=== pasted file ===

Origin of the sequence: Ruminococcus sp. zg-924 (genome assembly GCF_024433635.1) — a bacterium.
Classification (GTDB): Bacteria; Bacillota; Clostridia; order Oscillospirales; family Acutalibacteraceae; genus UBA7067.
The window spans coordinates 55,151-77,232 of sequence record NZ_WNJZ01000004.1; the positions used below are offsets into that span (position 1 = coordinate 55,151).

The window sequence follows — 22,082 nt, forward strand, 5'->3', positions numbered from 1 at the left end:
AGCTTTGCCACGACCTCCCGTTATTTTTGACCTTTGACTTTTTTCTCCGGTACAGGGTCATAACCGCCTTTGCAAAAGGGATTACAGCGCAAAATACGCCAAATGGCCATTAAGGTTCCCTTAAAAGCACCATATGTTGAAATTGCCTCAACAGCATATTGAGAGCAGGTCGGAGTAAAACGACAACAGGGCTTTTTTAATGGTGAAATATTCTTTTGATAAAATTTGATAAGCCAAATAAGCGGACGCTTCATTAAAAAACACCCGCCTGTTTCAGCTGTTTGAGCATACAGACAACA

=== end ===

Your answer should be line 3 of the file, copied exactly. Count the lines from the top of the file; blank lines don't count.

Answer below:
The window spans coordinates 55,151-77,232 of sequence record NZ_WNJZ01000004.1; the positions used below are offsets into that span (position 1 = coordinate 55,151).